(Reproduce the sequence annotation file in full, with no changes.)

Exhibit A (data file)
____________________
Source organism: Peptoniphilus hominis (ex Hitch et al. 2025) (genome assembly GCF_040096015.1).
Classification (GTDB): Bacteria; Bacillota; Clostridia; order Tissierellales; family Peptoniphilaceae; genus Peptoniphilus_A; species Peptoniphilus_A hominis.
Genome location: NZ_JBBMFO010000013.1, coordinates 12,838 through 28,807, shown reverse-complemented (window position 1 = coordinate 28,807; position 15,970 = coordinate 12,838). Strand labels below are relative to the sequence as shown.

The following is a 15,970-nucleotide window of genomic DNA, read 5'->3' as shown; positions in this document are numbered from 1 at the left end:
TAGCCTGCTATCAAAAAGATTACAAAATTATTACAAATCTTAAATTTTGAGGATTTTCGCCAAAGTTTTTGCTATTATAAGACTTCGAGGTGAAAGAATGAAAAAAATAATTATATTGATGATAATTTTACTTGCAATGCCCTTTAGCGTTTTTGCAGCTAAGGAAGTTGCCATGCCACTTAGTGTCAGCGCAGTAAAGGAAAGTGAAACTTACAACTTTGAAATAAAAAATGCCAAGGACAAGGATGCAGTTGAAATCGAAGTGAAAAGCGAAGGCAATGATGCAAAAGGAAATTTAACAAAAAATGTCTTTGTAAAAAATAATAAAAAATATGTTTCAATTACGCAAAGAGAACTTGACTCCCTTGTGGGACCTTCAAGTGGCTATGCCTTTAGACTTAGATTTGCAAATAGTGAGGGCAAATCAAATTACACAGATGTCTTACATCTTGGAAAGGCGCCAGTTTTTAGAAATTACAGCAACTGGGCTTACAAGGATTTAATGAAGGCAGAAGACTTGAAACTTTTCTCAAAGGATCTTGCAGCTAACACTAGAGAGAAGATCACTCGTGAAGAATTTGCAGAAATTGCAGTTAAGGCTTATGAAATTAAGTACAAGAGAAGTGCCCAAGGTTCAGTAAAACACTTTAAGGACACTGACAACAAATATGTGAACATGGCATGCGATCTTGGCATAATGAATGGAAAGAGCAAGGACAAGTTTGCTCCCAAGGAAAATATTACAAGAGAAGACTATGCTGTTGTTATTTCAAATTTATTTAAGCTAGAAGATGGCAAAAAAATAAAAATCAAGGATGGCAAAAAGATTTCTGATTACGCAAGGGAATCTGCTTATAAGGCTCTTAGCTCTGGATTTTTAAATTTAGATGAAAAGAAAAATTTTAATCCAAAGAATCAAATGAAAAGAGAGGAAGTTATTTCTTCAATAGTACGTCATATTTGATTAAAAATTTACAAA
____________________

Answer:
Source organism: Peptoniphilus hominis (ex Hitch et al. 2025) (genome assembly GCF_040096015.1).
Classification (GTDB): Bacteria; Bacillota; Clostridia; order Tissierellales; family Peptoniphilaceae; genus Peptoniphilus_A; species Peptoniphilus_A hominis.
Genome location: NZ_JBBMFO010000013.1, coordinates 12,838 through 28,807, shown reverse-complemented (window position 1 = coordinate 28,807; position 15,970 = coordinate 12,838). Strand labels below are relative to the sequence as shown.

The following is a 15,970-nucleotide window of genomic DNA, read 5'->3' as shown; positions in this document are numbered from 1 at the left end:
TAGCCTGCTATCAAAAAGATTACAAAATTATTACAAATCTTAAATTTTGAGGATTTTCGCCAAAGTTTTTGCTATTATAAGACTTCGAGGTGAAAGAATGAAAAAAATAATTATATTGATGATAATTTTACTTGCAATGCCCTTTAGCGTTTTTGCAGCTAAGGAAGTTGCCATGCCACTTAGTGTCAGCGCAGTAAAGGAAAGTGAAACTTACAACTTTGAAATAAAAAATGCCAAGGACAAGGATGCAGTTGAAATCGAAGTGAAAAGCGAAGGCAATGATGCAAAAGGAAATTTAACAAAAAATGTCTTTGTAAAAAATAATAAAAAATATGTTTCAATTACGCAAAGAGAACTTGACTCCCTTGTGGGACCTTCAAGTGGCTATGCCTTTAGACTTAGATTTGCAAATAGTGAGGGCAAATCAAATTACACAGATGTCTTACATCTTGGAAAGGCGCCAGTTTTTAGAAATTACAGCAACTGGGCTTACAAGGATTTAATGAAGGCAGAAGACTTGAAACTTTTCTCAAAGGATCTTGCAGCTAACACTAGAGAGAAGATCACTCGTGAAGAATTTGCAGAAATTGCAGTTAAGGCTTATGAAATTAAGTACAAGAGAAGTGCCCAAGGTTCAGTAAAACACTTTAAGGACACTGACAACAAATATGTGAACATGGCATGCGATCTTGGCATAATGAATGGAAAGAGCAAGGACAAGTTTGCTCCCAAGGAAAATATTACAAGAGAAGACTATGCTGTTGTTATTTCAAATTTATTTAAGCTAGAAGATGGCAAAAAAATAAAAATCAAGGATGGCAAAAAGATTTCTGATTACGCAAGGGAATCTGCTTATAAGGCTCTTAGCTCTGGATTTTTAAATTTAGATGAAAAGAAAAATTTTAATCCAAAGAATCAAATGAAAAGAGAGGAAGTTATTTCTTCAATAGTACGTCATATTTGATTAAAAATTTACAAA